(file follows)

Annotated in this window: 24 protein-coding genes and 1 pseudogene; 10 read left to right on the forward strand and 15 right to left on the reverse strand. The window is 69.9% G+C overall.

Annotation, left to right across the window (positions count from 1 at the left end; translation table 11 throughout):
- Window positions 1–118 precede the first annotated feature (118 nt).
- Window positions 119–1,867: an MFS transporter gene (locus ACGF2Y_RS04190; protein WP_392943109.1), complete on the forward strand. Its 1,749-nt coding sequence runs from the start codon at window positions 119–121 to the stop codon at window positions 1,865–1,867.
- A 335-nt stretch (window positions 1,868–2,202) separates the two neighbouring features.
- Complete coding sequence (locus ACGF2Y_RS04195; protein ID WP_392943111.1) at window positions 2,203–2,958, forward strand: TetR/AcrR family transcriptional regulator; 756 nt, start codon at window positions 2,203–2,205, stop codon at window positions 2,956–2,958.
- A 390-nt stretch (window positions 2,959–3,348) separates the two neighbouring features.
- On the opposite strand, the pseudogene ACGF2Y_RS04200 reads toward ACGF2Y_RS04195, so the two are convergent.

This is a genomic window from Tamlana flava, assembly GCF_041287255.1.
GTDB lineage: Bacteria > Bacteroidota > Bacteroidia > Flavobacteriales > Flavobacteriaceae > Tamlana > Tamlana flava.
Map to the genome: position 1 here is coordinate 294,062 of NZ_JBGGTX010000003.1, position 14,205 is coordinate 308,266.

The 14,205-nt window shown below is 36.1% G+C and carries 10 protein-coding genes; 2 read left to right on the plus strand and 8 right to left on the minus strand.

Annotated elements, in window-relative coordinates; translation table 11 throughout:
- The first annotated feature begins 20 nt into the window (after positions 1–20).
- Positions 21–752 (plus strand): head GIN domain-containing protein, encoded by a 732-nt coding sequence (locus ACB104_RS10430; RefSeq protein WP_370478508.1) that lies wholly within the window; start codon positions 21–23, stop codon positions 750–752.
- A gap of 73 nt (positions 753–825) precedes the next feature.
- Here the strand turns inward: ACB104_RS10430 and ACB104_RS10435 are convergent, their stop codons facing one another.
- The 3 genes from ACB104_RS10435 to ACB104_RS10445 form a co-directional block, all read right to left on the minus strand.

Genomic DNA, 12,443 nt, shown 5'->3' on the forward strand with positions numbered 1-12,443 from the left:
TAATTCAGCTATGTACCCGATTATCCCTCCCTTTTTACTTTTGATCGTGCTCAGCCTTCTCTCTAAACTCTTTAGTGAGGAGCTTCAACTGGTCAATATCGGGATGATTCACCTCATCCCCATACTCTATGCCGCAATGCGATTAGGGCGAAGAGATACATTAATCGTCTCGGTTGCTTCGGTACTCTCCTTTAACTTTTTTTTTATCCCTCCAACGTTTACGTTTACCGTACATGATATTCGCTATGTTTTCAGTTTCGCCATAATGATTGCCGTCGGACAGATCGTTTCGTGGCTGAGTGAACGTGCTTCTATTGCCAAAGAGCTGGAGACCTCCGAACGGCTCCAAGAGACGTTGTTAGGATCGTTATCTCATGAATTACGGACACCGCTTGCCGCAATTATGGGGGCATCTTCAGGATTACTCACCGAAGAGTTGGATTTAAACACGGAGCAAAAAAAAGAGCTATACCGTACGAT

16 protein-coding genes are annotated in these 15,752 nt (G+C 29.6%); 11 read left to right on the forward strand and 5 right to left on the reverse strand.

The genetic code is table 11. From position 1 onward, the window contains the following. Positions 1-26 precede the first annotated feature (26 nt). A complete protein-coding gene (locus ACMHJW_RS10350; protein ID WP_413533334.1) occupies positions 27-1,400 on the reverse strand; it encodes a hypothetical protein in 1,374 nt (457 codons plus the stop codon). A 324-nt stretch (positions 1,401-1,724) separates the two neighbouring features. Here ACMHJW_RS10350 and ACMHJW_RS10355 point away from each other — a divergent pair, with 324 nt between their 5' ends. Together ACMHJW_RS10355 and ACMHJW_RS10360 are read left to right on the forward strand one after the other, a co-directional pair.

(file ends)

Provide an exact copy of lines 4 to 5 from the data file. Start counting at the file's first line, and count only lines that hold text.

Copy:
- Window positions 119–1,867: an MFS transporter gene (locus ACGF2Y_RS04190; protein WP_392943109.1), complete on the forward strand. Its 1,749-nt coding sequence runs from the start codon at window positions 119–121 to the stop codon at window positions 1,865–1,867.
- A 335-nt stretch (window positions 1,868–2,202) separates the two neighbouring features.